It is simply undeniable that these accounts of private property rights are identical in every respect. Not only do we have historical evidence to suggest as much, but the words of both men make it clear. And the agreement does not stop on this point; Locke and Leo also further justify their position by pointing to the fact that almost nothing in nature becomes useful to man until it is labored upon by man (ST, 40; RN, 9).


Private Property Use

Readers who are familiar with Rerum Novarum will likely recall that Leo, having established the right to private property, also offers instructions on how it is to be used in a social context. Critics such as C. B. Macpherson, who views Locke through the prism of “possessive individualism,” might say that this use is irrelevant to Locke, as he says nothing more about the right use of property in the Second Treatise. This is far from the only possible view of Locke, however, as Jeremy Waldron has ably demonstrated in his book God, Locke & Equality. We hardly need such a detailed demonstration, however, if we simply read Locke’s account of charity in the First Treatise.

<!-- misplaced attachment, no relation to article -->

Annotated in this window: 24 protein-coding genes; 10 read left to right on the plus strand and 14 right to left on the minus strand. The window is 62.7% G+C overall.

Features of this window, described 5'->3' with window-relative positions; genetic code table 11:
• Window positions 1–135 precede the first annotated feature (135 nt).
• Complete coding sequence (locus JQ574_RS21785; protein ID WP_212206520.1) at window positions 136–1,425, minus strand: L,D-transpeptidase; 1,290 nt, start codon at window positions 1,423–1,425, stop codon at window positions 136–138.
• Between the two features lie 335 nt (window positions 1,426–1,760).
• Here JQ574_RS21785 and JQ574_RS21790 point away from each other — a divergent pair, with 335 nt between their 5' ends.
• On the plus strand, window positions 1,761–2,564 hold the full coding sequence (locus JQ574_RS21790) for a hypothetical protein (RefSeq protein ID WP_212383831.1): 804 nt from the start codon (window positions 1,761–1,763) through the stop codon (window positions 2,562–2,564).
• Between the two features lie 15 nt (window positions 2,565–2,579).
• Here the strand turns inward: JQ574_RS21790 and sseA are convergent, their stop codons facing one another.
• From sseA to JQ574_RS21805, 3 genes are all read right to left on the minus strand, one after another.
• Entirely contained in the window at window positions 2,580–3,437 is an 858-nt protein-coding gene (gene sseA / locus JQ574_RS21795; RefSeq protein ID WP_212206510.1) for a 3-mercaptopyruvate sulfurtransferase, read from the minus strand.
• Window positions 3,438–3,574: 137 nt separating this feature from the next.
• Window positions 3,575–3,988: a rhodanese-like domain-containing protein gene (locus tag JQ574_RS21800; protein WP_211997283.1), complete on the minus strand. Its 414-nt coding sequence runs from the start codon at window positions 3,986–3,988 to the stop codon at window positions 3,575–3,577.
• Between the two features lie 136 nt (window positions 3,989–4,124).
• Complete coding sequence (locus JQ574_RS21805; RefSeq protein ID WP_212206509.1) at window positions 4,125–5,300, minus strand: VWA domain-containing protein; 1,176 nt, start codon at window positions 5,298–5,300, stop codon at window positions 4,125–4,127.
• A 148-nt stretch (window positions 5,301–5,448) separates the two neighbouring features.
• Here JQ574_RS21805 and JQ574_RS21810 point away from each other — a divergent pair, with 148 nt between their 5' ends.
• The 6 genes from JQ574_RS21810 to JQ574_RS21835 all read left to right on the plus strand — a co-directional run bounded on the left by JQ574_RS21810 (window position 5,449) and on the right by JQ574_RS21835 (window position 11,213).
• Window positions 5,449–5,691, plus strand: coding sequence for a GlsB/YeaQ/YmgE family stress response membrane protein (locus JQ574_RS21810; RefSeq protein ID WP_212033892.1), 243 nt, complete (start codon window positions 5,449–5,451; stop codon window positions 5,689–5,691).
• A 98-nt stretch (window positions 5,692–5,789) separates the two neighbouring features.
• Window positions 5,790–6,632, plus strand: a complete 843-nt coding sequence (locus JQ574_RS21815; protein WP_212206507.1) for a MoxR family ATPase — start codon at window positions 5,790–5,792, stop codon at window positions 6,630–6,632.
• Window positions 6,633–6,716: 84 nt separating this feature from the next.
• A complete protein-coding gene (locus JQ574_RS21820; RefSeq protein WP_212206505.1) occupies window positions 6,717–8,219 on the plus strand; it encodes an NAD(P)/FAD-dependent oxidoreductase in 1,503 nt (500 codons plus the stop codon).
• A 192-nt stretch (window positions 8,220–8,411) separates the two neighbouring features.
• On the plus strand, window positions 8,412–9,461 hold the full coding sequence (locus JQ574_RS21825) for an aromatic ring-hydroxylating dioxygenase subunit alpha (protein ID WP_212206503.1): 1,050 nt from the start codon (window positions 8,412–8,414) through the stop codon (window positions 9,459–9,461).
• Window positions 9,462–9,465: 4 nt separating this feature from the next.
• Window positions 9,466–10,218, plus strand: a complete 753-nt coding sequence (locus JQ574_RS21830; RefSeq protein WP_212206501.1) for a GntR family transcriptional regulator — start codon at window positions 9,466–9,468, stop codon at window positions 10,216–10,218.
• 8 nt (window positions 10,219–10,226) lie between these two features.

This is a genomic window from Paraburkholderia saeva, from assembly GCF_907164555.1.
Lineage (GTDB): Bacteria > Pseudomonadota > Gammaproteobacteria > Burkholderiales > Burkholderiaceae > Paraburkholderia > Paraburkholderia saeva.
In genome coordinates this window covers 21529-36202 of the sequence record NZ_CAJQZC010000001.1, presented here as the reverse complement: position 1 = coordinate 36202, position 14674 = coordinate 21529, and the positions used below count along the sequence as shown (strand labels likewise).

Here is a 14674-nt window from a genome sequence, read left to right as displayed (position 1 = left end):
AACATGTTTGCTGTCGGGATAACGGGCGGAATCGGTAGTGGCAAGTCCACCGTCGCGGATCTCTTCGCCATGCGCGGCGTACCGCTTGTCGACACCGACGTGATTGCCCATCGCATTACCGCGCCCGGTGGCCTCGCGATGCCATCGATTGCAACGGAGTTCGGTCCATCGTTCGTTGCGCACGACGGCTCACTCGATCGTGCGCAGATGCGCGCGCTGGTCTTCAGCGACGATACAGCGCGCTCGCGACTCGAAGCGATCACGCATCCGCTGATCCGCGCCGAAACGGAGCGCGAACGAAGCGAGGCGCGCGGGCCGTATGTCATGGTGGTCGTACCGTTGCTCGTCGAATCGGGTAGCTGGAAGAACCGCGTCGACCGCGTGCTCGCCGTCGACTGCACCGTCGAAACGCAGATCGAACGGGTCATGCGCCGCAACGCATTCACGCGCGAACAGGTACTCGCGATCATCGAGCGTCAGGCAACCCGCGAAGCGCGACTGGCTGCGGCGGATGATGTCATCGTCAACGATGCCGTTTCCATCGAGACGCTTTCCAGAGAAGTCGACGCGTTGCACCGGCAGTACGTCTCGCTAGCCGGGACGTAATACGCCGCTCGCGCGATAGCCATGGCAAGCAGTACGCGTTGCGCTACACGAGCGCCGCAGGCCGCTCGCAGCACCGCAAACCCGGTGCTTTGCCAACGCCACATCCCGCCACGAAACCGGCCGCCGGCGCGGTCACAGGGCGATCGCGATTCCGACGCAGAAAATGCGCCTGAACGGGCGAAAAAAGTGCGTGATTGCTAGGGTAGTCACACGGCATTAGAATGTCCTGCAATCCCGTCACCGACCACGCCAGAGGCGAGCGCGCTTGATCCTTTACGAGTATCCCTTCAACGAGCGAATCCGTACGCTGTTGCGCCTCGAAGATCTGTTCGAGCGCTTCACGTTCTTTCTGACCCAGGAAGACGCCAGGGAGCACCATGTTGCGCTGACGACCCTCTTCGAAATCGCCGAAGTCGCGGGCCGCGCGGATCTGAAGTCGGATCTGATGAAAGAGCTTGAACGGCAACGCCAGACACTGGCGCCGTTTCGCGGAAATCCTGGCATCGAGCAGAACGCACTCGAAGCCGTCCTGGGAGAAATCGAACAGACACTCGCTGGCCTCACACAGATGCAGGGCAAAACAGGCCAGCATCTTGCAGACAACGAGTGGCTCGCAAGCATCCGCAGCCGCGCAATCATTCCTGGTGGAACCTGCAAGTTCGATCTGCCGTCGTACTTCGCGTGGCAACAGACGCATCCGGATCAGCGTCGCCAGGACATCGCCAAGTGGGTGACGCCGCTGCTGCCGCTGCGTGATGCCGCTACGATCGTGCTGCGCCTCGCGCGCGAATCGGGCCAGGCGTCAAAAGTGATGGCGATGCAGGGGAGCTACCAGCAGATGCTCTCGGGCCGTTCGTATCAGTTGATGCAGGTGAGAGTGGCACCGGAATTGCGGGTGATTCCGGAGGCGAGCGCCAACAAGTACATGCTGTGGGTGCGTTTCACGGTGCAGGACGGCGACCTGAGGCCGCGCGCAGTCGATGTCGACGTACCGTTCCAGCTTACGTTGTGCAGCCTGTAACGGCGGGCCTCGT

For both Locke and Leo, the use of private property is ultimately dictated by Christian moral obligations. In a remarkable way, though, the very same obligations that entitle a person to private property also entitle him to charity. The only relevant difference is in the justification: a general, basic necessity versus an extreme necessity. The first the premise is the basis for the just acquisition of private property; the second is the basis for the just demand for charity.

In Rerum Novarum, Leo quotes Aquinas in order to make his central point regarding the use of property: “Man should not consider his material possessions as his own, but as common to all, so as to share them without hesitation when others are in need” (RN, 22).

He goes on to state: